The proposal — After-tax money held in your traditional IRA or employer-sponsored retirement plan would no longer be eligible for conversion to a Roth account.

Comment – For years, many taxpayers that have been restricted from making contributions directly to Roth IRAs (because their income exceeded their applicable threshold) have instead, made contributions — often nondeductible (after-tax) — to traditional IRAs. Then, shortly thereafter, they have been converting those contributions to Roth IRAs. This two-step process, widely known as the backdoor Roth IRA, would be all but eliminated by this provision.

Perhaps the only bit of good news to come out of this provision is that for years some have questioned whether or not such conversions amounted to step transactions. While the administration doesn't explicitly say otherwise, it's inclusion of this provision appears to be a tacit endorsement of that strategy. There is no reason to create a rule to stop something that is already forbidden.

3. ‘Harmonize’ the RMD rules for Roth IRAs with the RMD rules for other retirement accounts

The proposal — To further "simplify" the RMD rules, the administration seeks to impose required minimum distributions for Roth IRAs in the same way they are imposed for other retirement accounts. In other words, this proposal would require you to take distributions from your Roth IRA once you turn 70 ½ in the same way you would for your traditional IRA and other retirement accounts. If, however, you are already 70 ½ at the end of this year (2015), you would be exempt from the changes that would be created by this proposal.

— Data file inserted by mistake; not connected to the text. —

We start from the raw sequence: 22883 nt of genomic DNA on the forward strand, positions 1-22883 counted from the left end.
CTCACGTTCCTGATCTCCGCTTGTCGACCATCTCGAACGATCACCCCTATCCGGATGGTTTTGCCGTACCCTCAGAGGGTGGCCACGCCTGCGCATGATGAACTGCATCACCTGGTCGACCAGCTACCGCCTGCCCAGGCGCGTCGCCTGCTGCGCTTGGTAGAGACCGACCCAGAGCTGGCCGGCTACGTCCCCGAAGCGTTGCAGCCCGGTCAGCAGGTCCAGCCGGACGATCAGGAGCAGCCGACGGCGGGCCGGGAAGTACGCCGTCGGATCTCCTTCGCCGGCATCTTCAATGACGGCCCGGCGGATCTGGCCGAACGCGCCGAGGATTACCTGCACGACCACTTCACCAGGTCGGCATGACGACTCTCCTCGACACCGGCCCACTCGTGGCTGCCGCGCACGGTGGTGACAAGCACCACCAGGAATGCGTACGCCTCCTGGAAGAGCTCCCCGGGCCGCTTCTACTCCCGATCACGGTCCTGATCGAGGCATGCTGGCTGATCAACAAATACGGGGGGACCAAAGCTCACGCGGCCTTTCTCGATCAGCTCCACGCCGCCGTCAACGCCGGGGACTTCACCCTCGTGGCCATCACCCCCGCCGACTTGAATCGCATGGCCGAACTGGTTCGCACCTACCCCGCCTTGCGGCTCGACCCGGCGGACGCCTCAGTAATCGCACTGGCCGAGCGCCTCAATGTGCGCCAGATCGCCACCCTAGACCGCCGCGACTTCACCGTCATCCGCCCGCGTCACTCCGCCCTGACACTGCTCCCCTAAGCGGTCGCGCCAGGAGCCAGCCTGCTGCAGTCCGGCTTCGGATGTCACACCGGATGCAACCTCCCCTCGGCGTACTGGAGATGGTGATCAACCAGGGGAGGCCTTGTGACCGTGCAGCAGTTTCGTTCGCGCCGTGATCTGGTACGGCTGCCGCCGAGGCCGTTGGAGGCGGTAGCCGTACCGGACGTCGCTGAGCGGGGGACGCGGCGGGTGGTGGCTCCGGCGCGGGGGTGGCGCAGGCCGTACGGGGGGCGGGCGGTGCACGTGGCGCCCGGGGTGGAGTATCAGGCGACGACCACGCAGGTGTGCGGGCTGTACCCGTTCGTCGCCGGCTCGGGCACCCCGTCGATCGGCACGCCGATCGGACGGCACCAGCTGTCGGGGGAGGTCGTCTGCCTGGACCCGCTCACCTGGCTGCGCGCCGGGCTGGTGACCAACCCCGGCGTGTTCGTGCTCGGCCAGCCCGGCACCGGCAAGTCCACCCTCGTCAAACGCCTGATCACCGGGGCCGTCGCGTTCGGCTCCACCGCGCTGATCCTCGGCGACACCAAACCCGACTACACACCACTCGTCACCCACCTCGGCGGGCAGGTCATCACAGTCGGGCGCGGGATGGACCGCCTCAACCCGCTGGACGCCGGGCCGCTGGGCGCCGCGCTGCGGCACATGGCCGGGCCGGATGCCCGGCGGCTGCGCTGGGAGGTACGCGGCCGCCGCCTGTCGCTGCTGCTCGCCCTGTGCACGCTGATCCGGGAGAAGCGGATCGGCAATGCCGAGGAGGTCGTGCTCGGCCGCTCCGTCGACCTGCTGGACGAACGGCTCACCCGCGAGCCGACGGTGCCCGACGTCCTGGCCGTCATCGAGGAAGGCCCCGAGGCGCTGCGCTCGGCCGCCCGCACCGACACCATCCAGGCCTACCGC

Comment — This is one of the most egregious proposals in the entire budget. Countless individuals made Roth IRA conversions over the last 17 years, and many of them did so, in part, due to the fact that Roth IRAs have no required minimum distributions. To change the rules now, after people have already made these decisions, would be terribly unfair and would constitute a tremendous breach of the public's trust. At the very least, the administration should grandfather any existing Roth IRA money into the "old" rules should this provision ever become law.

4. Eliminate RMDs if your total savings in tax-favored retirement accounts is $100,000 or less